I've been debating with myself on whether or not I should even make this post. My thoughts on what I'm about to say have a dual meaning. First, on just how far-reaching and consistent Ron Paul's libertarian principles are, and Second, how far I believe we've strayed as a society from the Christian principles to love our neighbor as well as our enemies.

In theory, everything points to Ron Paul being electable. He can out-left the Left and out-right the Right. But I think that's also his downfall. He has too many enemies, and those enemies have too much power. Just look at this list:
The Federal ReserveWall Street BankersMilitary ContractorsFederal Drug WarriorsBig Labor, UnionsBig AgricultureForeign Recipients of Federal AidAnd the list goes on. I see too many special interests with too much on the line (money) to allow a Ron Paul victory. He wants to capsize the boat that is Big Government. And here's the really disturbing part, I even go as far as believing in …

When Does Law Become Criminal?

If you've ever criticized taxation in front of an average statist, be them liberal or conservative, you know that it quickly turns awkward. They insist that taxation is necessary for certain services and that they're happy to pay it. They sometimes even assume you're advocating not paying taxes, then the conversation turns towards a discussion on the merits of "obeying the law".

We are just supposed to obey the law, people say. My fellow Latter-day Saints are even more insistent on this, throwing out the knee-jerk 12th Article of Faith reaction. We are supposed to support "government" and obey the law. We are supposed to be good little citizens. If we don't like the law, we can write a letter to our congressman, our run for office ourselves, etc.

But what about when the law becomes criminal? What, you don't believe the law can be criminal? You say: "Taxation isn't criminal. Government interventions in my business transactions isn't …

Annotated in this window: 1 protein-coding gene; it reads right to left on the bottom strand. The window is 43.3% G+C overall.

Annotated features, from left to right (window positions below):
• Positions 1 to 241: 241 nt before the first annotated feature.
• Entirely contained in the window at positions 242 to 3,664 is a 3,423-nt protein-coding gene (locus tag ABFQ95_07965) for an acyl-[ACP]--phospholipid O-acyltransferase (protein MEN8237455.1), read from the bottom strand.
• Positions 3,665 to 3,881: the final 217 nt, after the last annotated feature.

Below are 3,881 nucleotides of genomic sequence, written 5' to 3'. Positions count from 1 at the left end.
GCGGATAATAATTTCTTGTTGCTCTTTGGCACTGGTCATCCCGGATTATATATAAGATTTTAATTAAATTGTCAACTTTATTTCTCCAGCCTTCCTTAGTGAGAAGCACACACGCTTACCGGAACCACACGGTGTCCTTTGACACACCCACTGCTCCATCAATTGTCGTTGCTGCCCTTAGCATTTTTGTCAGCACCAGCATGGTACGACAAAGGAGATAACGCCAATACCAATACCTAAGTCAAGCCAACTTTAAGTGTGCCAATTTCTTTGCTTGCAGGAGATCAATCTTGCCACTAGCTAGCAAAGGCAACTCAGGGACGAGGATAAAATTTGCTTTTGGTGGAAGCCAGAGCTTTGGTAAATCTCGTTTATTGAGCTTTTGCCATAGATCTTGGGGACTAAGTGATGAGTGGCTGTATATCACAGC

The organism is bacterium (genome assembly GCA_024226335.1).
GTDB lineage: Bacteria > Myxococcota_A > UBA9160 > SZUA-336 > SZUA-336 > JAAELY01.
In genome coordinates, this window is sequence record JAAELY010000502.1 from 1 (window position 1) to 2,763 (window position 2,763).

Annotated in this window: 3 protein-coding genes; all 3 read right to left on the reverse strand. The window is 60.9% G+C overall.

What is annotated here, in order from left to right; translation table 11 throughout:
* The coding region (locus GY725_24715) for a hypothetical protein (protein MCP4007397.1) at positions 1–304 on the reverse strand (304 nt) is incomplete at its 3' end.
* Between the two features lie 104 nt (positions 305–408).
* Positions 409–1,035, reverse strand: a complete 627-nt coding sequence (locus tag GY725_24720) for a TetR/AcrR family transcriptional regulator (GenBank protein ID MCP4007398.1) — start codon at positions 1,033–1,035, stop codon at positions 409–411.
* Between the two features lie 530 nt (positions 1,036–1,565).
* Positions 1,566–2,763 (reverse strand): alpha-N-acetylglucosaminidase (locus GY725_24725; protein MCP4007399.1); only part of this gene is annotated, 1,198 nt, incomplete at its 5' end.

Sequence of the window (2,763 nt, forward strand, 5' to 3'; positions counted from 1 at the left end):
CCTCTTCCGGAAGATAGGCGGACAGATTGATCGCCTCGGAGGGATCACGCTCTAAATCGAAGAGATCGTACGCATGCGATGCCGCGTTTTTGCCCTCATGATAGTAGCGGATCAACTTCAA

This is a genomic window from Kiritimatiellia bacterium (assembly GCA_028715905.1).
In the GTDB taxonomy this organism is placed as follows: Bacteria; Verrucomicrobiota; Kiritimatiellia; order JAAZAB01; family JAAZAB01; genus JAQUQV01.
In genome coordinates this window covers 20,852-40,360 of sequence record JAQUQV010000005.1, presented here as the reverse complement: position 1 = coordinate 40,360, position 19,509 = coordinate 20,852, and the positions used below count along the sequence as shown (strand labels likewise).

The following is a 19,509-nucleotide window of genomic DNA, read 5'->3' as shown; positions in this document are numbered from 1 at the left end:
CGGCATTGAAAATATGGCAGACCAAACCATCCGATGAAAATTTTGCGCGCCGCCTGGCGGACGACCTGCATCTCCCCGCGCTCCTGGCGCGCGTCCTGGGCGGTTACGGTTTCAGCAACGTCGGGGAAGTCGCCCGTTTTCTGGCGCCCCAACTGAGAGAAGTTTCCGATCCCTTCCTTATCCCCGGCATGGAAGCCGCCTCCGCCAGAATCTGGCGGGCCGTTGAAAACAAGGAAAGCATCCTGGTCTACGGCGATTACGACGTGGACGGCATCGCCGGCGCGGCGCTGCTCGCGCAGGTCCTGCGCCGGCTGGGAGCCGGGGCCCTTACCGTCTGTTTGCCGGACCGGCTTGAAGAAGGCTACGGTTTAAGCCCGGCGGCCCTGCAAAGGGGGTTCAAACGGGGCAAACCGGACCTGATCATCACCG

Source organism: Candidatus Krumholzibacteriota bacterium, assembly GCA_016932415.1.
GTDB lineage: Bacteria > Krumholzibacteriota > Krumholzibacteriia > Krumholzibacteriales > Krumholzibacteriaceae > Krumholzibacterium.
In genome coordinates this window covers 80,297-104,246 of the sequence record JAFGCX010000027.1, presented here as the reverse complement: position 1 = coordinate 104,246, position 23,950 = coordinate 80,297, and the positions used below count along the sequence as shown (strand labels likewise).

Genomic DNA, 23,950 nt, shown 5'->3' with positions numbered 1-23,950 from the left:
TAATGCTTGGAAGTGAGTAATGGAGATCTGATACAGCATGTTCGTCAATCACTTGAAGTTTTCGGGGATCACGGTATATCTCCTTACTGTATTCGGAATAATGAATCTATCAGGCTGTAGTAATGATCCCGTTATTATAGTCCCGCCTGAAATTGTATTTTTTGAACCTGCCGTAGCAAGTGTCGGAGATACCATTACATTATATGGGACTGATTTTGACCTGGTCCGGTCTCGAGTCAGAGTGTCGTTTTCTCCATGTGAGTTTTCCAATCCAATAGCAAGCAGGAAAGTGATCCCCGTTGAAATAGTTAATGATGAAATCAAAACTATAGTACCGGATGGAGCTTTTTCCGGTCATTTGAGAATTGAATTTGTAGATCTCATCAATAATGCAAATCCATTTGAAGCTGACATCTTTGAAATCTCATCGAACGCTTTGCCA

Ron Paul, Raising the Title of Liberty

Chapter 46 of the Book of Alma, in the Book of Mormon, chronicles the time that Captain Moroni of the Nephite Armies rallies his people together to fight for their liberty. The seminal moment came when he created "the title of liberty":
And now it came to pass that when Moroni, who was the chief commander of the armies of the Nephites, had heard of these dissensions, he was angry with Amalickiah. And it came to pass that he rent his coat; and he took a piece thereof, and wrote upon it:

"In memory of our God, our religion, and freedom, and our peace, our wives, and our children,"

and he fastened it upon the end of a pole. And he fastened on his head-plate, and his breastplate, and his shields, and girded on his armor about his loins; and he took the pole, which had on the end thereof his rent coat, (and he called it the title of liberty) and he bowed himself to the earth, and he prayed mightily unto his God for the blessings of liberty to rest upon his brethren, so l…

Scarcity and Property Rights

It is a simple fact that our world is a world of scarcity, that is, that human wants exceed the amount of usable resources to satisfy them. This is not say that usable resources are not being discovered, or that human wants will not change. Of course change happens. Oil was once considered a nuisance, but now it's considered a usable good.